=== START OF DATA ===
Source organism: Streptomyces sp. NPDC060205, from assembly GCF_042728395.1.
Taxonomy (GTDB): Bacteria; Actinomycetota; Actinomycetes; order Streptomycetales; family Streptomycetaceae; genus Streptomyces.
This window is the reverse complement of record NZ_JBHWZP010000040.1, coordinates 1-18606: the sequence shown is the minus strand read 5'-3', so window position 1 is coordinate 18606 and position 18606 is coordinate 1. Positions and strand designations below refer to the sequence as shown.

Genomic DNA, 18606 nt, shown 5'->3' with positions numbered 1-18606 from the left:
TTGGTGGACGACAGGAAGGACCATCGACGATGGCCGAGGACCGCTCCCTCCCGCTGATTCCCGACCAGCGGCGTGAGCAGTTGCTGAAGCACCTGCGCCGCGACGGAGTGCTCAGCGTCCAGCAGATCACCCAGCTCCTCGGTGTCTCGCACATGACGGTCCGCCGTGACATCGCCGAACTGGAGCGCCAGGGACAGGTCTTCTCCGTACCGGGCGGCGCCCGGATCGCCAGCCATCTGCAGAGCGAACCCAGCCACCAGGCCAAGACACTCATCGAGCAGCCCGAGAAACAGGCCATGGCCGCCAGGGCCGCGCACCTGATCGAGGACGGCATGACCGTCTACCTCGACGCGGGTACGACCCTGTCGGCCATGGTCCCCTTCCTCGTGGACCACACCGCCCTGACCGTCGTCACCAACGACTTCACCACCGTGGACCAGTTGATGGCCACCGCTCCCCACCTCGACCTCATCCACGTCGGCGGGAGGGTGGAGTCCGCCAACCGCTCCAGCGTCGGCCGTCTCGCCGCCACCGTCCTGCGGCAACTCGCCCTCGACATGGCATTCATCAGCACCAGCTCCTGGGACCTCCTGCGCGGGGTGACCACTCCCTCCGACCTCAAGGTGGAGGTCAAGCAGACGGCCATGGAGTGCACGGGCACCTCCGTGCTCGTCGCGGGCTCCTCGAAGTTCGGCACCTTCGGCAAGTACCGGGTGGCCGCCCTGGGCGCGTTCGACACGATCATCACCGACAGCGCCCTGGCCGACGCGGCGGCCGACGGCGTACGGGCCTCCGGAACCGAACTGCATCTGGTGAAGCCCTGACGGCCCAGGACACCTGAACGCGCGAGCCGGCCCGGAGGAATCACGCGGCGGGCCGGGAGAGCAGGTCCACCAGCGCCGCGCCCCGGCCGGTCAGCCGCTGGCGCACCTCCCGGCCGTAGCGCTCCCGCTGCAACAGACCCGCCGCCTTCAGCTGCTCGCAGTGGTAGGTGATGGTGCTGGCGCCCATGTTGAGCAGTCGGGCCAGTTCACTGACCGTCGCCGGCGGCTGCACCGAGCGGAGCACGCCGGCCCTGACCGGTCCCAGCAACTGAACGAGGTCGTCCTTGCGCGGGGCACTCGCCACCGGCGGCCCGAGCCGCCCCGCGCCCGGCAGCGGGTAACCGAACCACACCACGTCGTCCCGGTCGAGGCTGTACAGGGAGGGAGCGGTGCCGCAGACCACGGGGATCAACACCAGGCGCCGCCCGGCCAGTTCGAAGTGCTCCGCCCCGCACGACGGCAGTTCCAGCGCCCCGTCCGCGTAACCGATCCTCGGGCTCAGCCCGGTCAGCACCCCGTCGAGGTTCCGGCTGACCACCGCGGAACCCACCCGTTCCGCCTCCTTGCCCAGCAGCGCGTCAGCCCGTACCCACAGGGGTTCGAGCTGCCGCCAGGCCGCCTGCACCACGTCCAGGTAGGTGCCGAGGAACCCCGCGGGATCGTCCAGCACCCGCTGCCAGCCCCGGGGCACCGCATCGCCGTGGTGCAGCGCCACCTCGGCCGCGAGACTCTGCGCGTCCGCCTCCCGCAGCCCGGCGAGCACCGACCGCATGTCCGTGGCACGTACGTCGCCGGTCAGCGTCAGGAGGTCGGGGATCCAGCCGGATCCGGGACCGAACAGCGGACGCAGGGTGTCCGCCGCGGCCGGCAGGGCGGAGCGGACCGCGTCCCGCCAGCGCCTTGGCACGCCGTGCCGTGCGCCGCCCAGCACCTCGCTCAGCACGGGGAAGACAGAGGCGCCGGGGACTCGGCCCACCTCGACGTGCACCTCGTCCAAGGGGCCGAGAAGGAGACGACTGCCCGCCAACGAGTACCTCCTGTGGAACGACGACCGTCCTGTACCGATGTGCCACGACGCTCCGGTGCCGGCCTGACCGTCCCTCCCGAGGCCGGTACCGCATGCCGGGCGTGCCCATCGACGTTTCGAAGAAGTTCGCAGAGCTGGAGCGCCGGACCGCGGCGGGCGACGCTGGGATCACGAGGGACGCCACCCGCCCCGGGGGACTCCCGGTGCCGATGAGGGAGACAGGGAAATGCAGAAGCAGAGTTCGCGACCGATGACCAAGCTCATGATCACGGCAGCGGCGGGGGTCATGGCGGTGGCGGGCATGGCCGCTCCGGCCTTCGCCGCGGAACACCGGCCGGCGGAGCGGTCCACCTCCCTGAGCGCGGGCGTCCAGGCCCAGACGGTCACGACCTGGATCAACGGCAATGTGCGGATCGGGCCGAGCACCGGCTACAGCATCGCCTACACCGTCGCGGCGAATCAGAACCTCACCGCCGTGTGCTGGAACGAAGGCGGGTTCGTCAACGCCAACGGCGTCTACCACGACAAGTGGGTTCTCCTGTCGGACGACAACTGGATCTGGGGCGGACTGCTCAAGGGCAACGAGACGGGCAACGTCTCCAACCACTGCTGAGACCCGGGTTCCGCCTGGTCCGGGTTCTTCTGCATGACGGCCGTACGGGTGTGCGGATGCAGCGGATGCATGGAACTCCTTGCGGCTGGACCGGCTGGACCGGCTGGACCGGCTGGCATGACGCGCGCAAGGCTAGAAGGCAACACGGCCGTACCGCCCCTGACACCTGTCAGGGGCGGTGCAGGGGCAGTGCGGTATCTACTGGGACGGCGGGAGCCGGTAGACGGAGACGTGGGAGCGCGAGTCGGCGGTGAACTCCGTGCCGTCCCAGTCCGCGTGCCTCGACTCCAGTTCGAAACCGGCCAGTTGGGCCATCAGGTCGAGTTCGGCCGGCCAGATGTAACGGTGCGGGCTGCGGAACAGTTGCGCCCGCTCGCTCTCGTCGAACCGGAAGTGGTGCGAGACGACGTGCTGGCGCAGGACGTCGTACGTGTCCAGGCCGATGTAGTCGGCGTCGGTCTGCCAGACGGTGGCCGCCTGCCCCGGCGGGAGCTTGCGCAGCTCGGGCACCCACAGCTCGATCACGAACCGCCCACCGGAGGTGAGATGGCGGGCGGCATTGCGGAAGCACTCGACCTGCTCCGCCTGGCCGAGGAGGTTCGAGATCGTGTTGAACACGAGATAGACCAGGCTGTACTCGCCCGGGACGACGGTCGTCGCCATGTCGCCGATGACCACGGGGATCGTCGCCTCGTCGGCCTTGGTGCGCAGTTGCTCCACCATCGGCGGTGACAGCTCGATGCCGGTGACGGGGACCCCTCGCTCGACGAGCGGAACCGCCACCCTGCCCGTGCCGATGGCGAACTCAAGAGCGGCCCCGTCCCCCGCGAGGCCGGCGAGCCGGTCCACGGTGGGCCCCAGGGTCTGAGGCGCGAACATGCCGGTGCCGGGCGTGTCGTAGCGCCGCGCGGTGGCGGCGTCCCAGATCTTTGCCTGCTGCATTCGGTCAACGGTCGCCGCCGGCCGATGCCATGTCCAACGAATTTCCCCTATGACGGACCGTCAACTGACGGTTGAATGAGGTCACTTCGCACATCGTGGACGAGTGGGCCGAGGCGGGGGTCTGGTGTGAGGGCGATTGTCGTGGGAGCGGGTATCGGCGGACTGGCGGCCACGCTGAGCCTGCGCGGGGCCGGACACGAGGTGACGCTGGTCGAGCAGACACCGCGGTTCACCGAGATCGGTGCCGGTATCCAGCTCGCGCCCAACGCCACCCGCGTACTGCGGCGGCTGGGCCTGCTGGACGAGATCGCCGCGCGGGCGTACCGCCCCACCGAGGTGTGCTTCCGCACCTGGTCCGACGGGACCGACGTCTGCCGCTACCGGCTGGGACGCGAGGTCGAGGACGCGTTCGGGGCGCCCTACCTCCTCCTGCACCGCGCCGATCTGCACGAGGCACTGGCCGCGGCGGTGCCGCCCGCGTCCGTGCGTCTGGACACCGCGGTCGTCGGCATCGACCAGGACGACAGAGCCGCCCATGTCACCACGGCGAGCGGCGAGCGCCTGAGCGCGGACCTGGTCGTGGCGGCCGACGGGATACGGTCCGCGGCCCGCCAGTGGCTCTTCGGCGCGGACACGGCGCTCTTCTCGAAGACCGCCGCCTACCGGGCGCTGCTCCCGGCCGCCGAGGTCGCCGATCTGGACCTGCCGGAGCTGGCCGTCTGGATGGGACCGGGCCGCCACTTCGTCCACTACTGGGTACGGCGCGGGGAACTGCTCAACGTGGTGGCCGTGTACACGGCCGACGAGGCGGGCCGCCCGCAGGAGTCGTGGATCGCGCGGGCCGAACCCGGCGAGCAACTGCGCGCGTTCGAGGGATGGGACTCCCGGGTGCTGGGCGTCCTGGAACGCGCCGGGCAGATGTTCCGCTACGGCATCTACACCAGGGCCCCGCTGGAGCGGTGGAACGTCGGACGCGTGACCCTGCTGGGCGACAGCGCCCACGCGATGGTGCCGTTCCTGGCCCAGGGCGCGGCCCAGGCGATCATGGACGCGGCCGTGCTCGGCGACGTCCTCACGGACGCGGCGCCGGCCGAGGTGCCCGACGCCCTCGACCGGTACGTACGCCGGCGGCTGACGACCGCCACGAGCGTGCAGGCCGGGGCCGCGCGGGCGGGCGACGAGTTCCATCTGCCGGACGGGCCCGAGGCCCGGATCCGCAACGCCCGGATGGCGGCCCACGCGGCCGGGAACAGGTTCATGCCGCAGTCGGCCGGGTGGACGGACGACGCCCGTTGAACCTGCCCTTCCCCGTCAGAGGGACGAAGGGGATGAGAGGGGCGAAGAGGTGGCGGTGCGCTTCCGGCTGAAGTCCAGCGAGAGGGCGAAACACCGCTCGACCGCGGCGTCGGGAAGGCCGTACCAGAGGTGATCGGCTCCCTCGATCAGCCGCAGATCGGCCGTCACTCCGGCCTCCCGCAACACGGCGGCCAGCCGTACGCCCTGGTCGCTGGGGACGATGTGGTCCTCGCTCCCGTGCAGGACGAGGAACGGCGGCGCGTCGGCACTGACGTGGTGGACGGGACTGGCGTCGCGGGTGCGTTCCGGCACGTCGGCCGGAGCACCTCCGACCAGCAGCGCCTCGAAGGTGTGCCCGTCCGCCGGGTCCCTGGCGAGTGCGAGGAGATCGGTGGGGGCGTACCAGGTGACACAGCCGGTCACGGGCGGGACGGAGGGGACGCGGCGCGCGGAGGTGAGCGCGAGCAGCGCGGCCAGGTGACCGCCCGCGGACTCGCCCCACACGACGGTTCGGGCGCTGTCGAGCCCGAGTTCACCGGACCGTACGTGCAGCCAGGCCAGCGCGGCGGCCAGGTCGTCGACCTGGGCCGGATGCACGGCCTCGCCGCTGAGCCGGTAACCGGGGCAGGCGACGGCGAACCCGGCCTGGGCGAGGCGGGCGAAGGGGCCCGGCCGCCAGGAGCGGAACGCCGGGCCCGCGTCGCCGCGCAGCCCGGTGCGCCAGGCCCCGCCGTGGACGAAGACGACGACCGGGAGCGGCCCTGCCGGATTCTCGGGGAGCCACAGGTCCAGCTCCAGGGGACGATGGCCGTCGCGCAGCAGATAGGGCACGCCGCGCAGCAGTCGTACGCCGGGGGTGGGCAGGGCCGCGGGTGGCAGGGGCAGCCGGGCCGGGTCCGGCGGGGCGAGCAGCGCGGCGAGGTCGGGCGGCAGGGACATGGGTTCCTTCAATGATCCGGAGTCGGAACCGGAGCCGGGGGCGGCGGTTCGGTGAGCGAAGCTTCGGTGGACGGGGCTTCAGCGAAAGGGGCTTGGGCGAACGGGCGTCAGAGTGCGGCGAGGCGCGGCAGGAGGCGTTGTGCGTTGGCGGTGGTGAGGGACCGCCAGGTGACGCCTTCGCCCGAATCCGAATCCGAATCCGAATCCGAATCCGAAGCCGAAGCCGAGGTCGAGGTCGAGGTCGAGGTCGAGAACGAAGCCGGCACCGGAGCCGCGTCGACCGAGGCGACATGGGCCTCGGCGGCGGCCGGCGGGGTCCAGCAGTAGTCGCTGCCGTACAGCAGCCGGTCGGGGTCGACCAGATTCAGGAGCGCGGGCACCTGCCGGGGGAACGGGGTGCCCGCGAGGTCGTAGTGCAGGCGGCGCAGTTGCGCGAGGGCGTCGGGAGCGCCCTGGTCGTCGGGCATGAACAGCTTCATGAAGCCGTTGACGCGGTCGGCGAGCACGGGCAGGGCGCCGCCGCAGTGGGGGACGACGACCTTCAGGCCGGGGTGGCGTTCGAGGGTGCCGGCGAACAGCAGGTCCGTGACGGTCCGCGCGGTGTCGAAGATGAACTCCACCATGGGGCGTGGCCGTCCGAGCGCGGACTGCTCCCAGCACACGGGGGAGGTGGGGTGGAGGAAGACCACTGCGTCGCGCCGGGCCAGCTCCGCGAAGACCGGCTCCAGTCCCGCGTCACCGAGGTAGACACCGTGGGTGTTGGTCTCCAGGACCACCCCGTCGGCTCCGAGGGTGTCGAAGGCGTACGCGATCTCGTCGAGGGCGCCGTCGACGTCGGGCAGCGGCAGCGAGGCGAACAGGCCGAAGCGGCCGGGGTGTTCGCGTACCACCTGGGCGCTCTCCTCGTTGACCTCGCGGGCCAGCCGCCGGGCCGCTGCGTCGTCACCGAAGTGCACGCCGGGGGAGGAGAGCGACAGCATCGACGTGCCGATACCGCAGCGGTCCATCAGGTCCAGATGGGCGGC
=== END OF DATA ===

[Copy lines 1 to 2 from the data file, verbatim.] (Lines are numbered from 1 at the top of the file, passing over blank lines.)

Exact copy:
Source organism: Streptomyces sp. NPDC060205, from assembly GCF_042728395.1.
Taxonomy (GTDB): Bacteria; Actinomycetota; Actinomycetes; order Streptomycetales; family Streptomycetaceae; genus Streptomyces.